Earnings Report: With Proxy Fight Looming, Losses Mount for Barnes & Noble

With many questions about Barnes & Noble's (BKS) future looming, Wall Street's expectations for the company's latest earnings report were low. But the largest book retailer in the country couldn't even meet those low expectations with the numbers from its first quarter for the period ending July 31. The company issued the report Tuesday morning before the bell.

For the first quarter of the 2011 fiscal year, B&N reported a consolidated net loss of $63 million, or $1.12 per share, which was considerably more than the $0.80 per share loss estimated by investors. The net loss included pre-tax legal expenses of $9.5 million, or $0.11 per share, stemming from the recent litigation in Delaware Chancery Court over billionaire investor Ron Burkle's thwarted challenge of the "poison pill" used to keep him from accumulating more than 20% of total company shares. Excluding those expenses, the net loss would have been $1.02 a share.

Total sales for the first quarter, however, increased by 21% over last year to $1.4 billion, which was roughly in line with what investors expected. Total store sales dropped 2% to $1.0 billion while comparable store sales decreased 0.9% for the quarter. Those total sales now factor in B&N College, the Leonard Riggio-owned company absorbed into B&N through a sale approximately one year ago. Total sales for that part of the business were $226 million, and College's comparable store sales increased 2.9%, which exceeded the company's guidance of flat sales.

Stores Down, Digital Up

As with the previous quarter, the online side reported the best news. Barnesandnoble.com sales increased 42% as compared to the prior year to $145 million, with comparable sales increasing 53%. This was the quarter in which the company dropped the price of its Nook e-reader from $259 to $199 and introduced a cheaper Wi-Fi model retailing at $149, all of which required significant working capital in the form of a $1 billion revolving credit facility (of which $380 million was due to be paid by quarter's end.) But that investment has paid off, and B&N also announced two key changes to its digital team Tuesday: Jamie Iannone was named president of B&N Digital Products, responsible for all digital and Nook-related products, while John Foley signed on to run the eCommerce division after 13 years at IAC.

Despite the obvious economic hit to B&N's overall bottom line, company CEO William Lynch stressed the wonders of all things digital: "As we have previously stated, the company is allocating significant financial resources to strengthen its digital businesses in fiscal 2011 to maximize our ability to power growth and capture share of the emerging digital market," Lynch said in the accompanying statement. "We are encouraged by our results to date, which are ahead of plan, and remain committed to transforming Barnes & Noble to a company committed to expanding and enhancing the reading experience for book lovers and college students through rich physical and digital content, an industry-leading retail and eCommerce offering and world-class digital devices, software and technology."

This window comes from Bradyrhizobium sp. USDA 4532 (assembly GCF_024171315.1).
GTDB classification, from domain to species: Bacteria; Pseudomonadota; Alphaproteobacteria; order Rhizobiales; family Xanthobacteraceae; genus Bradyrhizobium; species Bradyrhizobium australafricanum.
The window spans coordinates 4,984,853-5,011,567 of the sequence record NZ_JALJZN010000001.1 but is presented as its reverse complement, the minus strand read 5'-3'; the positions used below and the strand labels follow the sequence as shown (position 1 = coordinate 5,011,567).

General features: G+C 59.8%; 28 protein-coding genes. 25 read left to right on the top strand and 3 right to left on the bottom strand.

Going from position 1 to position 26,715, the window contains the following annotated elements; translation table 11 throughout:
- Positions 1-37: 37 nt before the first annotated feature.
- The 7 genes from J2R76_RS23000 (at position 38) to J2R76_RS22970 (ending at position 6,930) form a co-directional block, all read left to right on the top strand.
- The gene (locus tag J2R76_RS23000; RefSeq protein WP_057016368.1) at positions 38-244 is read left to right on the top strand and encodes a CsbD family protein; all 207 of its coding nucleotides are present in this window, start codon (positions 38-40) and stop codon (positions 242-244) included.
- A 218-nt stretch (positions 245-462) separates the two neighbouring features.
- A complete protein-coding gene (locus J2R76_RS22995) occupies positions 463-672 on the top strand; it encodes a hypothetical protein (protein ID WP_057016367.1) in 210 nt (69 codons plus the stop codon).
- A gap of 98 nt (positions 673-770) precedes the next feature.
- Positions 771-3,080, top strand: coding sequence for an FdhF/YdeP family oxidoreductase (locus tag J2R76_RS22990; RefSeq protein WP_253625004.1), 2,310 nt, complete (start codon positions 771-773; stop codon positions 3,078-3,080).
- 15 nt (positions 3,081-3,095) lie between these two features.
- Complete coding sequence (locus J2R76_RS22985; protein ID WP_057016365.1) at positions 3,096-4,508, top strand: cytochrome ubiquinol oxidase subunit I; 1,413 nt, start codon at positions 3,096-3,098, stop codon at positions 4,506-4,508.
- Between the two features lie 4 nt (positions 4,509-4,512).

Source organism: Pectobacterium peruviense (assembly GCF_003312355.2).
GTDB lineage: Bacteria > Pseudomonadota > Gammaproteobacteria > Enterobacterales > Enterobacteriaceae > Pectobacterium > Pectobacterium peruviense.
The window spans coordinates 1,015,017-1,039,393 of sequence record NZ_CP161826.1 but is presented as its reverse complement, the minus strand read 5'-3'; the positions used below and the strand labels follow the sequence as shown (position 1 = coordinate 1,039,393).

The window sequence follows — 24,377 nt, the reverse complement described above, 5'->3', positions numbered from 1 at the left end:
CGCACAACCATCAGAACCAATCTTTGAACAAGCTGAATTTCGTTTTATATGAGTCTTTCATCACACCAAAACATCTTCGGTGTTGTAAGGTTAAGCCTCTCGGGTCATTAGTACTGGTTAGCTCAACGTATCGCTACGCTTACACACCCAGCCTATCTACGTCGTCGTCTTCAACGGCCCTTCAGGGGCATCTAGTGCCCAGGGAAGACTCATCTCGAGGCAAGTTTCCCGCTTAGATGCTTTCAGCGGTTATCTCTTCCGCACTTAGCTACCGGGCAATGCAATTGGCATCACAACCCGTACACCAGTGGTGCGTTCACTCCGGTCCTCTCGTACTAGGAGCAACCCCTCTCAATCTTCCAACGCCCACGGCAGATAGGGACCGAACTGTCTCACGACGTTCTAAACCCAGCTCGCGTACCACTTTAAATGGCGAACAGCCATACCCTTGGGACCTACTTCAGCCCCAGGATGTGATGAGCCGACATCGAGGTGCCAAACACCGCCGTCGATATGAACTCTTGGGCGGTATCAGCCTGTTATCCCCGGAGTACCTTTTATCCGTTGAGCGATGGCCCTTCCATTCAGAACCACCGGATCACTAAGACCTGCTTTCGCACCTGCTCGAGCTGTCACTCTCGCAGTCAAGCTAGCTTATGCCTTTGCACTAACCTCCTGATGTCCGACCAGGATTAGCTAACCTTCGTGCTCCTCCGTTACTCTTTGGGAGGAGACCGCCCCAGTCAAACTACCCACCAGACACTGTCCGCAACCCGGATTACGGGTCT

Earnings Guidance and a Proxy Fight

Looking ahead, B&N expects a second-quarter loss of $0.05 to $0.25 a share, compared to the Wall Street target for earnings of $0.15 a share, largely because of "significant legal costs" the company expects to incur. They also expect comparable store sales to decrease between 1% to 3% and College's comparable store sales to be flat. For the full year, B&N expects earnings to be in a range of $0.25 to $0.65 per share net loss, again because of legal costs, compared to the analyst view for a loss of $0.11 a share.

What B&N doesn't spell out in calling attention to "anticipated future legal costs" is the financial damage a proxy fight between Burkle, the company's second-largest investor, and Leonard Riggio -- founder, chairman and B&N's largest shareholder -- will wreak. They also don't spell out what sort of costs they are likely to incur as the company explores the possibility of selling to an outside source or taking itself private -- especially since analysts indicate a sale won't happen for a long while.

Burkle Battles On

But the company's earnings may lend a little juice to Burkle's efforts to land three seats on B&N's board of directors at the annual shareholders meeting on September 28, depending on which side of analysts' estimates they fall on. "Earnings can be an indicator or how management is doing. It's just one data point," said a proxy solicitator, who asked to remain anonymous. He noted that if Burkle had been trying to launch a hostile takeover bid, where valuation was a critical factor, the earnings performance would have been a much bigger issue.

Burkle, meanwhile, provided a little more information about Yucaipa's proposed slate of B&N directors, according to a preliminary proxy filing with the SEC on Monday afternoon. Yucaipa, according to the filing, has agreed to pay each of its three director nominees a lump sum payment of $100,000, whether or not they are ever nominated or elected to serve on the board. Each of the three directors will also be reimbursed for any out-of-pocket expenses.

That compensation is roughly half of what they would likely earn if they are elected to the B&N board, where the compensation ranges from $160,203 to $202,703, according to the company's proxy statement. The fact that Burkle is prepared to pay his slate of nominees no matter what happens is further grist for what promises to be a very ugly -- and long -- fight.

With additional reporting by Dawn Kawamoto